On a floating-island challenge map I'm making a giant tank of water to try to get squid to spawn. How should I go about filling it; top-down or bottom-up? What's the quickest method to have it all filled with source water so I don't have strange currents in it?

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  • If you don't insist on doing it in-game, the quickest way would be to use MCEdit and just fill it with a single command.
    – ver
    Apr 27, 2012 at 4:36
  • 3
    According to the minecraft wiki squid will spawn in water of any depth. If you want to fill the tank anyway, the answers here might help: gaming.stackexchange.com/questions/10597/how-do-i-flood-a-mine/…
    – Kurley
    Apr 27, 2012 at 15:34

4 Answers 4


Keeping in mind my own observations on squid: it seems as if squid are perfectly capable of spawning in 1 block deep water (reference); you might be better served with a huge, shallow tank than a large, deep one.

Filling a huge, shallow tank is very, very fast; place source blocks first along one edge, and then along another, nonparallel edge, and you're done.

  • Wouldn't that approach work for second/third/etc. layer's as well? Very clever trick.
    – John
    Apr 28, 2012 at 2:34
  • @John - It would not work for the layers above the first.
    – user9983
    Apr 28, 2012 at 8:08

If you need the entire tank filled with source blocks, the easiest method is bottom-up. Otherwise you will need to work under down flowing water to fill in the lower blocks.

Now the problem becomes efficiently filling in the middle portions. Once you place the bottom layer of water, building scaffolding across the next layer will provide you with solids blocks to place the water sources against. Remove the scaffolding one block at a time and replace with a source block as needed to complete the tank layer by layer.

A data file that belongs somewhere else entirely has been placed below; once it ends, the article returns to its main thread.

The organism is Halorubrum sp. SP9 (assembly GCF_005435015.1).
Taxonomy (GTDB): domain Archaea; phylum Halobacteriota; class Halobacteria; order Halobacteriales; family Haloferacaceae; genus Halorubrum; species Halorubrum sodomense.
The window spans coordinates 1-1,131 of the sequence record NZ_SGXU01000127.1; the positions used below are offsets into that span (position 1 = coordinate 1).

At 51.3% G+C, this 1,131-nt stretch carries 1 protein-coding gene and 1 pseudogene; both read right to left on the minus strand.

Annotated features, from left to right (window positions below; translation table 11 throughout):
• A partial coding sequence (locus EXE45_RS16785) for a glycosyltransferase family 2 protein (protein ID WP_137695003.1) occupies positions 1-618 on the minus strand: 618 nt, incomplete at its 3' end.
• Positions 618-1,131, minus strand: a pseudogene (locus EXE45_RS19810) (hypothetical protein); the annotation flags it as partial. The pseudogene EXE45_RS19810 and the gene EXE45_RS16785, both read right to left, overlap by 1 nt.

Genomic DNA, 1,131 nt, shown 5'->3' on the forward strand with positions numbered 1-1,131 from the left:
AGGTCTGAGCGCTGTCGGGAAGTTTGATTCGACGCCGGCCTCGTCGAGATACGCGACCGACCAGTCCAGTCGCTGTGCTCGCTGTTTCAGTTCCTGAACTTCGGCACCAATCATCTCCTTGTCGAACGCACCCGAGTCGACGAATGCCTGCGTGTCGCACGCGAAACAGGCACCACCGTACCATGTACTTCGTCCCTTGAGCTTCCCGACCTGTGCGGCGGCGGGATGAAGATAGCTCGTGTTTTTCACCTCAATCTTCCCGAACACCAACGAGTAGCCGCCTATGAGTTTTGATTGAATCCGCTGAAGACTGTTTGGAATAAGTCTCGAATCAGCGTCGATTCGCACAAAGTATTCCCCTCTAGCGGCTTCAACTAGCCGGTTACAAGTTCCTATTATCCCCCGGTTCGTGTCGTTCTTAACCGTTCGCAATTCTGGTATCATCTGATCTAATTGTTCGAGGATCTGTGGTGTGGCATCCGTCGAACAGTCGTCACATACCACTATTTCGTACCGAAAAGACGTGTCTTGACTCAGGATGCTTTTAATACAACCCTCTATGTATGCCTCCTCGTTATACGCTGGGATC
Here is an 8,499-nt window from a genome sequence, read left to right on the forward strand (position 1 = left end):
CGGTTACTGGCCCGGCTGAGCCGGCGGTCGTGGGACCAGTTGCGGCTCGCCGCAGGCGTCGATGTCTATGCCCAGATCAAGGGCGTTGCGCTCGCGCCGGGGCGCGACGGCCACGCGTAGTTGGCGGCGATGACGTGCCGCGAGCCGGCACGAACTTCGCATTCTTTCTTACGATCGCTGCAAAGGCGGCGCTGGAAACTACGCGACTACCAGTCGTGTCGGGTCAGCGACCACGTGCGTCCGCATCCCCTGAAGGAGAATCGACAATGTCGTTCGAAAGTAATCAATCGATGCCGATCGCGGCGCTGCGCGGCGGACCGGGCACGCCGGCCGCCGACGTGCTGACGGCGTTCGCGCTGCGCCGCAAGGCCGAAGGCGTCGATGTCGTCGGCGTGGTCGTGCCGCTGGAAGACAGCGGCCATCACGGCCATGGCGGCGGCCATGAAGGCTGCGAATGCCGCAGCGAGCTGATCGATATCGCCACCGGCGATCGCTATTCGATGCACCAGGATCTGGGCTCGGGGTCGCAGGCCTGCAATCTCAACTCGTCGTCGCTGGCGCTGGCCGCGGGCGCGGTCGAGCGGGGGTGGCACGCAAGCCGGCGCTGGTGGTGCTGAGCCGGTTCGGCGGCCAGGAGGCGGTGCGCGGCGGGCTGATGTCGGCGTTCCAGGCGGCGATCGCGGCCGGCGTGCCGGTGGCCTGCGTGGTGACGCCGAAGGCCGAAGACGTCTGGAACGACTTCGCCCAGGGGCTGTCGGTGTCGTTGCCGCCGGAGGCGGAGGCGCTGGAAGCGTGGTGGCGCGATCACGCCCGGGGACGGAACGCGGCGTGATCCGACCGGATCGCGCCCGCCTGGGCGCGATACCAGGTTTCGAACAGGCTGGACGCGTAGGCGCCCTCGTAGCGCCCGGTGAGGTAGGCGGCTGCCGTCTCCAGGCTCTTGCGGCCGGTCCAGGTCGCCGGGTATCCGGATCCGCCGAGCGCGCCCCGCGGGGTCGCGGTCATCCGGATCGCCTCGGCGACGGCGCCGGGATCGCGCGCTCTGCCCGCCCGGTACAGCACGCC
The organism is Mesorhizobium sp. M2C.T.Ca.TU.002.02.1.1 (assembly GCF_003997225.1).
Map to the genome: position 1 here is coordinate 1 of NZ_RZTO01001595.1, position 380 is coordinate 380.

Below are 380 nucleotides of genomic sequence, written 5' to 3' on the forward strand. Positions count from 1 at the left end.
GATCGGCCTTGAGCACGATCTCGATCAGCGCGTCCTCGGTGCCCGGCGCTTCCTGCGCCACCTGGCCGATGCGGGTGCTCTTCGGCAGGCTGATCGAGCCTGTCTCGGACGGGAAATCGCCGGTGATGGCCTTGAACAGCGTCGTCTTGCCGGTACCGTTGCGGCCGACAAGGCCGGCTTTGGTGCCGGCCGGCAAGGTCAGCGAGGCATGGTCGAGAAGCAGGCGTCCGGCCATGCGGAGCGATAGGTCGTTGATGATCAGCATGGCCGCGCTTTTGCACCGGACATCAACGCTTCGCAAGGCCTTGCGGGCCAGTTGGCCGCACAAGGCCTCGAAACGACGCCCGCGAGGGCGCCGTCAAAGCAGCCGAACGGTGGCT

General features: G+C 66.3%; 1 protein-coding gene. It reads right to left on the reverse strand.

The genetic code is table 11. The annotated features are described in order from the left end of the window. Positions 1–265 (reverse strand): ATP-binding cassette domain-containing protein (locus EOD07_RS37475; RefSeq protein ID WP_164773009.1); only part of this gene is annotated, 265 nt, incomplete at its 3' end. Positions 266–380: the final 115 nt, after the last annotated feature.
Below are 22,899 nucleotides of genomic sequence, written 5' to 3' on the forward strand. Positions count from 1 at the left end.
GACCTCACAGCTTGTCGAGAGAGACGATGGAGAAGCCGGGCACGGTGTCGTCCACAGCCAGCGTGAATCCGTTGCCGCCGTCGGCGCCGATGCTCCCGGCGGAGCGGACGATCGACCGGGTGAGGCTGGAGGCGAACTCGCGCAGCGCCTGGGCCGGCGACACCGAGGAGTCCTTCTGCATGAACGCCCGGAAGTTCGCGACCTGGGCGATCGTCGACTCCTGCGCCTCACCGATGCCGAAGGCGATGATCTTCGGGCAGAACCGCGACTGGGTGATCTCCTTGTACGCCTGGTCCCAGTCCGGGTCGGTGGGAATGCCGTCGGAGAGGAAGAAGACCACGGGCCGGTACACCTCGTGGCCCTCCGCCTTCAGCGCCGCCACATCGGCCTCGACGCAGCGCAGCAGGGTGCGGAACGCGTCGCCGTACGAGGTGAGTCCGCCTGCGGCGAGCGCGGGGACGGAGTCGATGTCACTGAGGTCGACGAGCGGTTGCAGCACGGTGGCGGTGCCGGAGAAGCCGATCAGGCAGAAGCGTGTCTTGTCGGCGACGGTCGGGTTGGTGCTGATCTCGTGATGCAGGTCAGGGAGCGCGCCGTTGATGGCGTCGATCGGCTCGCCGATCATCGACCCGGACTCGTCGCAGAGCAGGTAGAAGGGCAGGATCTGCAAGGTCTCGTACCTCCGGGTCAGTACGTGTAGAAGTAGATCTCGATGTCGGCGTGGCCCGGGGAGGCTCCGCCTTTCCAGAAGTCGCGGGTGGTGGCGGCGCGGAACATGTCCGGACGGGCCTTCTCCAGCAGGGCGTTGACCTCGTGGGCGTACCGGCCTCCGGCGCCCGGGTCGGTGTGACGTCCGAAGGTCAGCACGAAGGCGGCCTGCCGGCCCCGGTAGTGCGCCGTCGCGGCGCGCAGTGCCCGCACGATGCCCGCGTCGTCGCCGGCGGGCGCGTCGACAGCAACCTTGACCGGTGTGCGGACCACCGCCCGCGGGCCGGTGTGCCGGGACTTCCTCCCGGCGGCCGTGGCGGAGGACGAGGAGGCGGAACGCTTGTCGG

If you simply need there to be any kind of water in the tank, filling top-down is easily your best option. Just place a layer of blocks one level down from the top and fill the resulting area with water. Remove the blocks below the water and it will flow downward to fill the entire tank.

This is all assuming that you do not want to use an editor to simply fill the entire area with water source blocks at once.


A good way to fill the tank completely with water that has no strange currents is to place a layer of dirt (or something) one meter below where the top layer of water is, then cover the top layer with a smooth sheet of water that has no strange currents. Now remove every single block of dirt under it and the water will fall straight down and fill the tank. The layers below the top aren't source blocks, but this won't make a difference.

If you want to legit-fill the whole tank with source blocks, I suggest filling the bottom layer, then carefully building a dirt floor above it, then remove the dirt blocks one at a time and replace them with water by emptying a bucket against the dirt block next to the block you just removed once you've got the second layer done, repeat at the third layer. This will suck.

Alternately you could try using MCedit, as mentioned in a different solution.

Finally, you could use get a bunch of ice blocks and fill the pool entirely with them (one way to do that would be to use seedscope.net to swap your game into creative mode, fill it, then swap back) then punch the ice until it breaks. Ice blocks will turn into water when broken if they're on top of a solid block or a water block.s


The most effective way to fill a tank of that size would beto fill the top corners and then the top middle of each side. If you do not want it filled to the top start the proccess down 1 or 2 blocks. If there are curents fill the whole edge with source blocks.

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